“Bidders fighting for this car weren’t shy about their objective. The gauntlet was thrown down with the opening bid of R2m, and others followed in quick succession in increments of R250,000.
“At the R4m mark only two bidders were still in the battle; one in Johannesburg and the other in the UK. Both fought valiantly, but in the end, the English bidder’s knock-out R100,000 raise clinched the deal at R4.4m.”
Derrick says this weekend’s sale of the Aston Martin DB6 Mk2 Vantage graphically illustrates why international classic car collectors should be queuing up for South African auctions.
“According to Hagerty’s internationally acknowledged valuation tool, the current average value of the 1969 model in fair condition is $443,000 (R7.78m); an increase of approximately $50,000 (R878,000) in three years.
“This weekend, the forex strength of a British buyer bidding in rands secured him a DB6 at a global market snip of around $250,000.”
Derrick says one of the most hotly contested lots of the day was the South African collector cult classic, a 1991 BMW E30 325iS EVO2 that sold for R900,000.
“Built exclusively for the South African market, BMW only ever produced some 500 units of the E30 325iS, known countrywide as the ‘Gusheshe’.
“You simply don’t see these iconic Beemers around anymore, and having one on auction as we did on Saturday was a dream come true.
“There were bidders by the dozen for the Gusheshe, but I’m delighted that this truly local classic will be remaining in the country. We hope the new owner in KZN will enjoy many years of motoring pleasure in his stellar BMW.”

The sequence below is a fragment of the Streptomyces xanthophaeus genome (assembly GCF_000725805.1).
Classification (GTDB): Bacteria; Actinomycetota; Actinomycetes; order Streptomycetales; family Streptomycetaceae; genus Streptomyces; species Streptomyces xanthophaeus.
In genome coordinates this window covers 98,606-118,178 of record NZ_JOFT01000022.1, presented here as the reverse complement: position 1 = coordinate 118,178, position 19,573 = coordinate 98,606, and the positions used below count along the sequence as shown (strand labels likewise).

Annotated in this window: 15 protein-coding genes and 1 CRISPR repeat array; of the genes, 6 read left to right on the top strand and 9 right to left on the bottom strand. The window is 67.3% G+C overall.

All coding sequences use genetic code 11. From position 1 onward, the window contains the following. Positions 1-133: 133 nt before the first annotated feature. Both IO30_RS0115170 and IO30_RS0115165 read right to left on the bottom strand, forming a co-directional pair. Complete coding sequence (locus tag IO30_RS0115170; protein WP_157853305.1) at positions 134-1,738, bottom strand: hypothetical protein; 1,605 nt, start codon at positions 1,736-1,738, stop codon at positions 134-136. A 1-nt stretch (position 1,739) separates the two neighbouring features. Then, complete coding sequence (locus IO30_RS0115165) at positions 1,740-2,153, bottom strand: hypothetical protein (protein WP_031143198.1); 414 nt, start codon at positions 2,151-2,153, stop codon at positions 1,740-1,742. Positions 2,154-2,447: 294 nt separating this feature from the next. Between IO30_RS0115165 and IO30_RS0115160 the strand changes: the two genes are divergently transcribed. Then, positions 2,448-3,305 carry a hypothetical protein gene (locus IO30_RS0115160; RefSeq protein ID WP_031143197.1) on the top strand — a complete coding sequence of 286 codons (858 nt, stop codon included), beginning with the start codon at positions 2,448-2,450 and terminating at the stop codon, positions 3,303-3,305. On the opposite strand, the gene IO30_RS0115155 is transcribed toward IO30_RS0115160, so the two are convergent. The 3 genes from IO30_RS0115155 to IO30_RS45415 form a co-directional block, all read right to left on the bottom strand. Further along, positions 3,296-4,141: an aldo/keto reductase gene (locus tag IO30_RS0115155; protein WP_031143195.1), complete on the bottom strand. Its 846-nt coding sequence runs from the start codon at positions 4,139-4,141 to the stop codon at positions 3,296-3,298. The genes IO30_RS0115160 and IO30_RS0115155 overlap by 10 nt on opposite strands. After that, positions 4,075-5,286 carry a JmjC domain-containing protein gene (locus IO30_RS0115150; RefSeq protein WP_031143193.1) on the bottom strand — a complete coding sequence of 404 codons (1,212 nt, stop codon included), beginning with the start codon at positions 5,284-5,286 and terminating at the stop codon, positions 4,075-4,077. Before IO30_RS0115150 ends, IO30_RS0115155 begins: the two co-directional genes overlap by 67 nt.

Derrick says an important takeaway from this weekend’s auction is the fact that there really are classic cars available to suit all budgets.
“It’s true that the classic car market has exploded this year, reaching never-before-seen heights in terms of sales and values according to international indices, but that doesn’t mean collecting classics is an exclusive club for the elite.
“At this auction, we offered several cars under R100,000 for novice collectors. In fact, the hammer fall price range for cars across the 67-lot auction was from R50,000 all the way up to R4.4m.
“A fair number also carried auction estimates of less than R300,000, which is approaching the average price of smaller new cars in South Africa.
“Of course, the major difference between buying a classic car and a new mass-produced car is that classic cars are investments that appreciate in value, whereas most new cars depreciate the moment you drive them off the lot.”
Derrick says in the run-up to this weekend’s auction, the classic cars on offer were viewed online by more than 3.3 million gearheads in 93 countries.
“The Creative Rides team fielded inquiries from collectors in 40 countries, which resulted in more than 100 registered bidders taking part in the sale on Saturday.”
The first Creative Rides classic car auction of 2023 will be hosted at the company’s new showroom in Cape Town in March.